Nonverbal communication

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I will be the first to admit that I listen intently to words and work very hard to understand and interpret their meanings. I love words.

And then there is my 20 year old Asperger son. He can be nonverbal. He is not nonverbal all the time; sometimes, if he has had enough coffee, he is a chatterbox and I wish he would stop talking. When he is not in the mood to talk, though, he will indicate with a movement what he wants. To many people this can be irritating, and I know for me to stop what I am doing and try to interpret what in the world he is trying to tell me can be frustrating.

Yesterday I had been on my laptop all day long doing homework, writing and scouring the news along with doing some research ending with time listening to Whole Earth Summit speakers — I was tired. I told my son that I wanted to use the desktop computer for a bit to play a computer game; I can play and watch my shows online because we have dual monitors. This is my escape — I chat with a couple of friends as well, my online social time.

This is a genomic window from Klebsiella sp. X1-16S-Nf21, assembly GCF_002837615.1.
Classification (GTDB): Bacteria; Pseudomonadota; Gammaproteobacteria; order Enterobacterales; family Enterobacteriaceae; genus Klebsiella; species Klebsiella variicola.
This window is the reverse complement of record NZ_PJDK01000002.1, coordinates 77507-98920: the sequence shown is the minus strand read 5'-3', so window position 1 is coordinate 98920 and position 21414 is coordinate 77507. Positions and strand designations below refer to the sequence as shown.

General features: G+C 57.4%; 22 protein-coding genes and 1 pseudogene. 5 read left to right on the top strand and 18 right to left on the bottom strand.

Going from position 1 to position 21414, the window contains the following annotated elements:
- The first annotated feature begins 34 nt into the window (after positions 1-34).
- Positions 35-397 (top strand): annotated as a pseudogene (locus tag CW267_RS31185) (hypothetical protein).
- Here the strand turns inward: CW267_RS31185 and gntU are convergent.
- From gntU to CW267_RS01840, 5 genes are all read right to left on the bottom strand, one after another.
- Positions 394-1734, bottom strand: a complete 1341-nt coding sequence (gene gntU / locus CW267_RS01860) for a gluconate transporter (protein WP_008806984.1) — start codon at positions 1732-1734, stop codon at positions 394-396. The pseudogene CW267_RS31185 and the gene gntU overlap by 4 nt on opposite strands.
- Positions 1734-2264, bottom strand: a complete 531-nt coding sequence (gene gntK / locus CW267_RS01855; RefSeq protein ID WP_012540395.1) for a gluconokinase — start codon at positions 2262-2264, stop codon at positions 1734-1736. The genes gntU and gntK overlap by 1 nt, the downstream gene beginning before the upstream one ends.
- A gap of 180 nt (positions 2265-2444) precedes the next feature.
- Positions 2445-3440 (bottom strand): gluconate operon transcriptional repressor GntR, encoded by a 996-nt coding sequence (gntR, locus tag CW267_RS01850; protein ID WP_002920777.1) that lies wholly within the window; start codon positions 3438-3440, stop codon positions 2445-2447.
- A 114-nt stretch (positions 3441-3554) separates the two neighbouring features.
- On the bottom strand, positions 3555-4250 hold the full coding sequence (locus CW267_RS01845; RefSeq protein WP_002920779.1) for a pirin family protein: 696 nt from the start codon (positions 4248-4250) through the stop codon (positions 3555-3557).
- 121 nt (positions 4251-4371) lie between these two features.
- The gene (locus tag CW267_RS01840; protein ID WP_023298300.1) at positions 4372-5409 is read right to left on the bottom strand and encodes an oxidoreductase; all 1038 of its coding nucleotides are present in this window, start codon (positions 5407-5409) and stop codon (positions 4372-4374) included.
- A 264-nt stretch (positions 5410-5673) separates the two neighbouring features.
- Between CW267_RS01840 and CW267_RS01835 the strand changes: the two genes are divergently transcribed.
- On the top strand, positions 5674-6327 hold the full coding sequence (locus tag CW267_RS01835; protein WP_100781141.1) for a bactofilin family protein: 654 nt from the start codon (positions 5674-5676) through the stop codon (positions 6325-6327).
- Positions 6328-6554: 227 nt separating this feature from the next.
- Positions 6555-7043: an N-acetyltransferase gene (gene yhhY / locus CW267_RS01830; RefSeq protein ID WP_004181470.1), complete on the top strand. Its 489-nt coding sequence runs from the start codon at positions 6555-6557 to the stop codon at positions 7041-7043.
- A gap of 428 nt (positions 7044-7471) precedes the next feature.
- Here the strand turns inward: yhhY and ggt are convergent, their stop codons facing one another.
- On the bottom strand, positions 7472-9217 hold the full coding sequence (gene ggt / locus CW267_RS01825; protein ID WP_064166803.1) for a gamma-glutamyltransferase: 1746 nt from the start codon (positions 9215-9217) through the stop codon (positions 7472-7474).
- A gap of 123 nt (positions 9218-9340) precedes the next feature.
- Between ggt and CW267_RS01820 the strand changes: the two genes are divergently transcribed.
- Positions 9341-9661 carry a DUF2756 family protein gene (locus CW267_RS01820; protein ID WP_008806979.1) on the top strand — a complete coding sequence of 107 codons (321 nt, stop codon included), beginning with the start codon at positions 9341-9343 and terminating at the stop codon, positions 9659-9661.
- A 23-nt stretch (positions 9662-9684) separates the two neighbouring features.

I was waiting for the computer to become available when I looked up and saw this:

2014-03-11 17.51.37

Earlier that day my son had connected the desktop computer to our TV in the living room so he could sit and “watch” some music play on a graphic display. He was noticing how the cello looks similar to a human voice except for some slight differences. He also explained the limitations of mp3 format vs. wave format with the latter allowing the full range of sound; mp3 cuts off the top range after a certain point.

So… I had been watching my two sons’ activity on the desktop computer all afternoon. I laughed when I saw the note that I could get on that computer, captured it with my phone and had to share. Communication happens in many different ways.

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